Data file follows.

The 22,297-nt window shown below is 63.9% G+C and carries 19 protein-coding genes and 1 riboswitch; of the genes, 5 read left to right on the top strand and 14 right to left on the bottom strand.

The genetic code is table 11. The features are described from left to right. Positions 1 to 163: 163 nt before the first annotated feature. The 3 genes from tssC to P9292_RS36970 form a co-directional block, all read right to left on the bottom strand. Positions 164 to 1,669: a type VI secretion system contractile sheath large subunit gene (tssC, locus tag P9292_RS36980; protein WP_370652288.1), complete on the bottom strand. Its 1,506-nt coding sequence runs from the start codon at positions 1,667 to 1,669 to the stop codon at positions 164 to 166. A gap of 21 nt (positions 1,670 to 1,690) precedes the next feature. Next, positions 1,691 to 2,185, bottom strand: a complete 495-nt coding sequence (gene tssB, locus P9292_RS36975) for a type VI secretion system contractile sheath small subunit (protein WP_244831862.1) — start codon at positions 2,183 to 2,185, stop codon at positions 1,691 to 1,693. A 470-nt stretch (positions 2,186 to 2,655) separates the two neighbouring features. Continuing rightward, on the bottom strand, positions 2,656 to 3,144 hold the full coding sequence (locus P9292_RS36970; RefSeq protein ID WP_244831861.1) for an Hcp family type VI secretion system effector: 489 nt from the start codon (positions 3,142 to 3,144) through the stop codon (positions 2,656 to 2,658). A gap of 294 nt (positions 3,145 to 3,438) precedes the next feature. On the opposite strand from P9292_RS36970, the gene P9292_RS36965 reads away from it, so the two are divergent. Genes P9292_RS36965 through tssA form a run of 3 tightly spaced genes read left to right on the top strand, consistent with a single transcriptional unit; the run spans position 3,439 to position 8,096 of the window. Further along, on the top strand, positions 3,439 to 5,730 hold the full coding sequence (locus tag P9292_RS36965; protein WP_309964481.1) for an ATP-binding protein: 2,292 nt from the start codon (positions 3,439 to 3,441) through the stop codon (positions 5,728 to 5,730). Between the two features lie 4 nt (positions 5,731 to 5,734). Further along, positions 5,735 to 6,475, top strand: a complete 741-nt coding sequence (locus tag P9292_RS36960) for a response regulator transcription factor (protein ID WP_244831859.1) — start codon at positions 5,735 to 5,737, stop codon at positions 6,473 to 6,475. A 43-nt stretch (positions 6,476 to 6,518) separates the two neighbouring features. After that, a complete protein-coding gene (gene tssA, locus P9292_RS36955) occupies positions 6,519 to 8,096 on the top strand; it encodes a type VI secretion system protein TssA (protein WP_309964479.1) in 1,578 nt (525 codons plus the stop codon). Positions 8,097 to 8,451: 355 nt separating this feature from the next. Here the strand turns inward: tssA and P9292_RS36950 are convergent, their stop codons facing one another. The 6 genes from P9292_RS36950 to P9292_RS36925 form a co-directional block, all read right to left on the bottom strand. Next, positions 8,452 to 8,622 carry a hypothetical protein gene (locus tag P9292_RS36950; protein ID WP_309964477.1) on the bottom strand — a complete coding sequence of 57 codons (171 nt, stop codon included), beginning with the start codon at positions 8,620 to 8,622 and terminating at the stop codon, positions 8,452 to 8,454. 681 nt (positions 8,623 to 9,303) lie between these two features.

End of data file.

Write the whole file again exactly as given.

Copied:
The 22,297-nt window shown below is 63.9% G+C and carries 19 protein-coding genes and 1 riboswitch; of the genes, 5 read left to right on the top strand and 14 right to left on the bottom strand.

The genetic code is table 11. The features are described from left to right. Positions 1 to 163: 163 nt before the first annotated feature. The 3 genes from tssC to P9292_RS36970 form a co-directional block, all read right to left on the bottom strand. Positions 164 to 1,669: a type VI secretion system contractile sheath large subunit gene (tssC, locus tag P9292_RS36980; protein WP_370652288.1), complete on the bottom strand. Its 1,506-nt coding sequence runs from the start codon at positions 1,667 to 1,669 to the stop codon at positions 164 to 166. A gap of 21 nt (positions 1,670 to 1,690) precedes the next feature. Next, positions 1,691 to 2,185, bottom strand: a complete 495-nt coding sequence (gene tssB, locus P9292_RS36975) for a type VI secretion system contractile sheath small subunit (protein WP_244831862.1) — start codon at positions 2,183 to 2,185, stop codon at positions 1,691 to 1,693. A 470-nt stretch (positions 2,186 to 2,655) separates the two neighbouring features. Continuing rightward, on the bottom strand, positions 2,656 to 3,144 hold the full coding sequence (locus P9292_RS36970; RefSeq protein ID WP_244831861.1) for an Hcp family type VI secretion system effector: 489 nt from the start codon (positions 3,142 to 3,144) through the stop codon (positions 2,656 to 2,658). A gap of 294 nt (positions 3,145 to 3,438) precedes the next feature. On the opposite strand from P9292_RS36970, the gene P9292_RS36965 reads away from it, so the two are divergent. Genes P9292_RS36965 through tssA form a run of 3 tightly spaced genes read left to right on the top strand, consistent with a single transcriptional unit; the run spans position 3,439 to position 8,096 of the window. Further along, on the top strand, positions 3,439 to 5,730 hold the full coding sequence (locus tag P9292_RS36965; protein WP_309964481.1) for an ATP-binding protein: 2,292 nt from the start codon (positions 3,439 to 3,441) through the stop codon (positions 5,728 to 5,730). Between the two features lie 4 nt (positions 5,731 to 5,734). Further along, positions 5,735 to 6,475, top strand: a complete 741-nt coding sequence (locus tag P9292_RS36960) for a response regulator transcription factor (protein ID WP_244831859.1) — start codon at positions 5,735 to 5,737, stop codon at positions 6,473 to 6,475. A 43-nt stretch (positions 6,476 to 6,518) separates the two neighbouring features. After that, a complete protein-coding gene (gene tssA, locus P9292_RS36955) occupies positions 6,519 to 8,096 on the top strand; it encodes a type VI secretion system protein TssA (protein WP_309964479.1) in 1,578 nt (525 codons plus the stop codon). Positions 8,097 to 8,451: 355 nt separating this feature from the next. Here the strand turns inward: tssA and P9292_RS36950 are convergent, their stop codons facing one another. The 6 genes from P9292_RS36950 to P9292_RS36925 form a co-directional block, all read right to left on the bottom strand. Next, positions 8,452 to 8,622 carry a hypothetical protein gene (locus tag P9292_RS36950; protein ID WP_309964477.1) on the bottom strand — a complete coding sequence of 57 codons (171 nt, stop codon included), beginning with the start codon at positions 8,620 to 8,622 and terminating at the stop codon, positions 8,452 to 8,454. 681 nt (positions 8,623 to 9,303) lie between these two features.